Winter squash, choucroute, and now collard greens and kale. Oh, not to mention pumpkin cakes and apple tarts. It's definitely autumn. I started harvesting greens yesterday, cutting about two pounds of the nicest leaves but leaving the plants in the ground for now. Most years, collards and kale can over-winter in the garden here in the Saint-Aignan area.
Kale on the right, collard greens on the left, from our autumn vegetable garden
Today I'm going to make a potée, after my own fashion. The Robert-Collins dictionary says that's called a "hotpot (of pork and cabbage)" in English. In my American dialect, we don't have that term, as far as I know. It's probably where "hodgepodge" came from. Just put everything in the pot and cook it.
The current view from our living room
A potée is a boiled dinner including salt-cured or smoked pork and sausages, cabbage, carrots, onions, leeks, and potatoes. The ingredient list is not written in stone. I'm going to use all of the above, but collard greens and kale instead of cabbage. I'll use that nice chicken broth I made a few days ago, when I poached a chicken, as the cooking liquid.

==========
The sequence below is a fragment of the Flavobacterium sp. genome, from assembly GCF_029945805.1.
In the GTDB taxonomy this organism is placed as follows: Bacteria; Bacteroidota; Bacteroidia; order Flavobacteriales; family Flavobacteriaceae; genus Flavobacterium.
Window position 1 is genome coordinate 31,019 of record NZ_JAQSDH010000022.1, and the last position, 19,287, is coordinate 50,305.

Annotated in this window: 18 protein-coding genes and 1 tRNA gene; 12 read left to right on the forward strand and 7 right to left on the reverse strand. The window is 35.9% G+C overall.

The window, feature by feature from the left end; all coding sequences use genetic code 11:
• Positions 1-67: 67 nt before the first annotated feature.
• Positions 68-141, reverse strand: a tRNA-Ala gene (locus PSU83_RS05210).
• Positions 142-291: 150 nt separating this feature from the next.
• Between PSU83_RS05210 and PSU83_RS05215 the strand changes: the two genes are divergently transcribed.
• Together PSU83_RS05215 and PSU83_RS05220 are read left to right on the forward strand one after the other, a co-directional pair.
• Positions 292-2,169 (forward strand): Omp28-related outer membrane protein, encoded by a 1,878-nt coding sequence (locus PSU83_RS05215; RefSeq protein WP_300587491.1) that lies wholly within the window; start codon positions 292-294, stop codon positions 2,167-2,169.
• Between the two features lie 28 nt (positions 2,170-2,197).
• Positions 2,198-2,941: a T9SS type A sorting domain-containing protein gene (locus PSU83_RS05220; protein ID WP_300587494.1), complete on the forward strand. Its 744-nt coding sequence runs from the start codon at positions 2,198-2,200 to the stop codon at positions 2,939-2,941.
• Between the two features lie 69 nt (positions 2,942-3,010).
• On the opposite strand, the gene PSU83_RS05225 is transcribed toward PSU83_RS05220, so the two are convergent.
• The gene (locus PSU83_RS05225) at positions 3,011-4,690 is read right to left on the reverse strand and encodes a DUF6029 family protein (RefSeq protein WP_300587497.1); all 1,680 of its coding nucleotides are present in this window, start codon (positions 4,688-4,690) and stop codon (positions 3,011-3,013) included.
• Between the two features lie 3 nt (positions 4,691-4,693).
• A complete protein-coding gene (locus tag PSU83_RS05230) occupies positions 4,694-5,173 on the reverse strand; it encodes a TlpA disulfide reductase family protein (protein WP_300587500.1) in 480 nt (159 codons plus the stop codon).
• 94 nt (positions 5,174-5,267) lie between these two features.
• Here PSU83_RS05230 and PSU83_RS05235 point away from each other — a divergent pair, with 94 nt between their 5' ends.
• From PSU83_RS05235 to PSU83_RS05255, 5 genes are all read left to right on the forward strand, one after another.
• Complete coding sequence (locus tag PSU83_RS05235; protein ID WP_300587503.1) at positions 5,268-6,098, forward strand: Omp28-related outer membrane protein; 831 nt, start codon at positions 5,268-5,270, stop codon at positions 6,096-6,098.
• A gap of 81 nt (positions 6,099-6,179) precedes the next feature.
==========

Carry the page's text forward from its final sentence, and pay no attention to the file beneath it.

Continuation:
Collard green leaves (feuilles de chou cavalier)
Many French regions, including Burgundy and Champagne, have their own special recipe for potée. Here's a link to a recipe and some nice photos of a potée auvergnate — l'Auvergne is in the central French mountains. In other regions — la Lorraine in the east, for example — people put white beans in their potée. Turnips, rutabagas, and celery, stalks or root, often show up too.
Maple trees putting on their autumn show off the front terrace
My potée today will be an américano-tourangelle version I guess, with American greens grown in my garden here in Touraine. Walt just got up and he said that when he pulled up the blinds on the Velux skylight windows upstairs, there was ice on them. It's a good day for a big hot pot of comforting potée, for sure.